In this study, we examined the effects of using pSA rather than fSA on the total expected remaining working careers of individuals. As far as we are aware, this kind of study has not been conducted earlier, although several studies have examined the effects of pSA on work participation in the shorter term. Our results are in line with previous studies, suggesting that the use of pSA or graded return to work has positive effects on work participation (611). The novel findings of the current study on the users of pSA and their matched controls consisting of fSA users suggest pSA to be an effective way to increase time spent at work during the remaining working careers among persons with mental or musculoskeletal problems.

The beneficial working-career effects of the use of pSA as opposed to fSA can be understood with the fact that persons who return to part-time work will adopt their daily routines and social contacts at the workplace. Even though the evidence of the effect of work on health is somewhat limited, work participation has been reported to have several beneficial effects on mental (22) and physical health (23) as well as general wellbeing (24). Furthermore, part-time working during disability has been reported to have positive effects especially on subjective health ratings among employees with musculoskeletal diseases (25) and mental disorders (26). Therefore, at least if managed well and supported with adequate resources, attending work during disability has the potential to benefit health and performance among employees suffering from mental or musculoskeletal problems. Furthermore, in cases when return to full work duties is not possible, the use of pSA often initiates a more long-term partial work disability path, during which the individuals concerned continue to participate partially in the labor market. A pathway from pSA to partial disability retirement has been observed also in previous studies (9, 14).

In this study, the largest gain in expected remaining work time at age 30 – around four years – was found for those who would repeatedly use pSA due to mental disorders. This was mostly attributable to reduced time spent in unemployment and disability retirement. It appears that for persons with mental health problems, pSA enhances recovery and hastens return to full duties. However, it is likely that those with the most severe mental disorders did not end up in our study population of employed persons, which may partly explain the very favorable results. Previous studies have shown mixed results regarding the effectiveness of pSA or graded return to work on work participation among employees with mental problems. Some have shown positive effects (7, 9, 10, 26) and others no effect (12) or effects only after longer-term fSA (27, 28). These mixed results may, at least to some extent, be explained by the differences in the social insurance systems, country-specific decision processes, involved stakeholders and other factors such as prescribing physician or patient selection mechanisms affecting whether or not pSA is preferable to fSA. Also the differences in the time point of starting part-time work in the rehabilitation process as well as differences in combining pSA with a clinical intervention could explain these mixed results.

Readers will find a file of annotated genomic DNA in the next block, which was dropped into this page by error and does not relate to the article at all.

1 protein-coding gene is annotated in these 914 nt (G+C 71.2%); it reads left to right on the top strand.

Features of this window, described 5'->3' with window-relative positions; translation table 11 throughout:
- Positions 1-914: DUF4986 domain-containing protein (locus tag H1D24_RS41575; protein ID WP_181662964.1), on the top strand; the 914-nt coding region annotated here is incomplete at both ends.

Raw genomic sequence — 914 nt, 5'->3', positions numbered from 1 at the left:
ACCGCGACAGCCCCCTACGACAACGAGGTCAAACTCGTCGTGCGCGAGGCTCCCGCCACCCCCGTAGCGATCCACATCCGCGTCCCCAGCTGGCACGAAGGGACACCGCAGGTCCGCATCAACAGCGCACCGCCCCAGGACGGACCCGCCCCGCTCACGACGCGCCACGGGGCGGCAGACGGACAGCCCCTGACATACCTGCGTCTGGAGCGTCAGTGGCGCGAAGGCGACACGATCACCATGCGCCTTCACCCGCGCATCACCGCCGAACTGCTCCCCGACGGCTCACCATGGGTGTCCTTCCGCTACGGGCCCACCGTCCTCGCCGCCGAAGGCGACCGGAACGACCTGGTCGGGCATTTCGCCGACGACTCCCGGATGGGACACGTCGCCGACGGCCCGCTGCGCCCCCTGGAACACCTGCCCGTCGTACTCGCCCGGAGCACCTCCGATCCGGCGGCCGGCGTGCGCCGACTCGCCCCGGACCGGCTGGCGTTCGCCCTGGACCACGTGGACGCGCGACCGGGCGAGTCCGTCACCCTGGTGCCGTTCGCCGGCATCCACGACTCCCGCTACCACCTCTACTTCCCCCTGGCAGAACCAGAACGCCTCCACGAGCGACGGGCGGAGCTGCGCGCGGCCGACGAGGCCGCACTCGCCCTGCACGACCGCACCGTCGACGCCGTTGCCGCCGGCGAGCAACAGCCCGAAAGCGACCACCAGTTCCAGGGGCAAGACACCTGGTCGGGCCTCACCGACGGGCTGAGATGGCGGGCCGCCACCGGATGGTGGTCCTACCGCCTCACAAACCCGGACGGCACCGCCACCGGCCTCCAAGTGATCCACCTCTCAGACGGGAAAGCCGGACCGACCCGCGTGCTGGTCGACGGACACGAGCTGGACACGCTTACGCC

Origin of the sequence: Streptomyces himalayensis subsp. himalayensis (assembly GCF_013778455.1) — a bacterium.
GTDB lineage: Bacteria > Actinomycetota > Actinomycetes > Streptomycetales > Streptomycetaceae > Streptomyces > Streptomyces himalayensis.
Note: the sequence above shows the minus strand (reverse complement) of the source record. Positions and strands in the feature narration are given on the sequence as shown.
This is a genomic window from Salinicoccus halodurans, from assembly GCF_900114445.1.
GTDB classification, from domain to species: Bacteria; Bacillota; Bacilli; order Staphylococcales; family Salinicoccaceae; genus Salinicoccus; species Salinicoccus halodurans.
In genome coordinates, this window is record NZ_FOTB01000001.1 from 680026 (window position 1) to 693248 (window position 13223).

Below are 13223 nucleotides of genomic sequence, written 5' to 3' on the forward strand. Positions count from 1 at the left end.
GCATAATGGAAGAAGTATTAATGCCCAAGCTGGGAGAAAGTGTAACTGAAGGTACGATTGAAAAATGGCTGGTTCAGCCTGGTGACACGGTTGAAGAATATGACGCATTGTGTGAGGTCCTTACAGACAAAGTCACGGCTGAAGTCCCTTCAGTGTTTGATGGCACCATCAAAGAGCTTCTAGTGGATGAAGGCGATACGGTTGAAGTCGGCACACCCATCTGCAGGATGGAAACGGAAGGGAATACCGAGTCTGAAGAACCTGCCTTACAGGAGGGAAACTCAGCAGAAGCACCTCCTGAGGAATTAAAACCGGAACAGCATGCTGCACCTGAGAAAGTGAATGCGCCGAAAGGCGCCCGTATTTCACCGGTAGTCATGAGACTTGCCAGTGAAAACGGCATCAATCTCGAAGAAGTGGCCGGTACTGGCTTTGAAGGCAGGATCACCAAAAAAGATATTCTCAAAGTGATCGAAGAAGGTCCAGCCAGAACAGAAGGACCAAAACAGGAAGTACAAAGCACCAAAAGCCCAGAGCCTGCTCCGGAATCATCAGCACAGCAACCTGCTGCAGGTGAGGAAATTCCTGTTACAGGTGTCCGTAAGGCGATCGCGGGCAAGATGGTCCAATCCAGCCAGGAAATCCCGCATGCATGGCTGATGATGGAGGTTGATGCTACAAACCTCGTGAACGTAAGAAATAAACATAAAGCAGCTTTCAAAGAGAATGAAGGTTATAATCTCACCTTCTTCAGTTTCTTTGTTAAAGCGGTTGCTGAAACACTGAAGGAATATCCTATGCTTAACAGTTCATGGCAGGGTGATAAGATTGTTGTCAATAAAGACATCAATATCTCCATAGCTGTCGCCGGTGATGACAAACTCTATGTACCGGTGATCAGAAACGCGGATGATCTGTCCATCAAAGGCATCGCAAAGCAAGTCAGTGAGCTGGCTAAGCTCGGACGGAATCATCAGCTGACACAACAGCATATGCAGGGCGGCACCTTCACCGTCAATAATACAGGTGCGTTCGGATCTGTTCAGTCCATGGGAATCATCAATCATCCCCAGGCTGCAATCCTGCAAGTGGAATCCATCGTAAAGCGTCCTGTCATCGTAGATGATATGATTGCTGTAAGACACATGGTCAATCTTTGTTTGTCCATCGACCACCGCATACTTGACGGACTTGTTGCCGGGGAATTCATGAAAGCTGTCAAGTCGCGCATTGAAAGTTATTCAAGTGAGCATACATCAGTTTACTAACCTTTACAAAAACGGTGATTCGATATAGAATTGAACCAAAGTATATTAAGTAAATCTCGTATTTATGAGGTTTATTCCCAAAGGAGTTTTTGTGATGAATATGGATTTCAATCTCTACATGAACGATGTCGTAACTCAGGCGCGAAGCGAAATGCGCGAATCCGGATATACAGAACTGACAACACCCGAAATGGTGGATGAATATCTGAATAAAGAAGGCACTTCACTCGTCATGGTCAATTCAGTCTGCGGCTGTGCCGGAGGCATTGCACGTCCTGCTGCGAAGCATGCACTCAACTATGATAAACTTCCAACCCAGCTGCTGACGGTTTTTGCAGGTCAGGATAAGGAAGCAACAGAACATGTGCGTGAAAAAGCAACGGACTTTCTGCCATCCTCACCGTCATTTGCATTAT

Our findings indicated that, for those who would repeated take pSA due to musculoskeletal diseases, the expected gain in remaining work time at age 30 was only around one year. Return to full duties with musculoskeletal problems thus appears to be difficult even after a period of gradual part-time return to work. Nevertheless, pSA due to musculoskeletal diseases further increased the expected partial work participation with partial work disability benefits by an additional year. Moreover, although the gain in working years was more modest among those with musculoskeletal compared to mental disorders, the large size of the group of persons with SA due to musculoskeletal diseases adds to the significance of this gain at the population level.

The larger gain in the expected work time for pSA in the private versus public sector appears to indicate that pSA hastens return to full duties particularly in the private sector. This may relate to less stable working careers in the private sector leading to a larger advantage of initially returning to work at least part time. This is supported by the finding that the use of pSA appeared to reduce the time spent in unemployment to a larger extent in the private versus public sector.

The strengths of our study include the nationally representative register data, which have enough statistical power to study specific SA groups and do not have the problem of non-response or loss to follow-up. It is also noticeable that pSA users were matched with fSA users using rich information on sociodemographic factors and labor market history, which made the groups well comparable to study the effectiveness of pSA. Furthermore, as pSA is a voluntary arrangement in Finland for persons who have been medically assessed to be unable to work in their current work, it was possible to select a concurrent comparison group from those who did not choose this option, ie, the fSA group.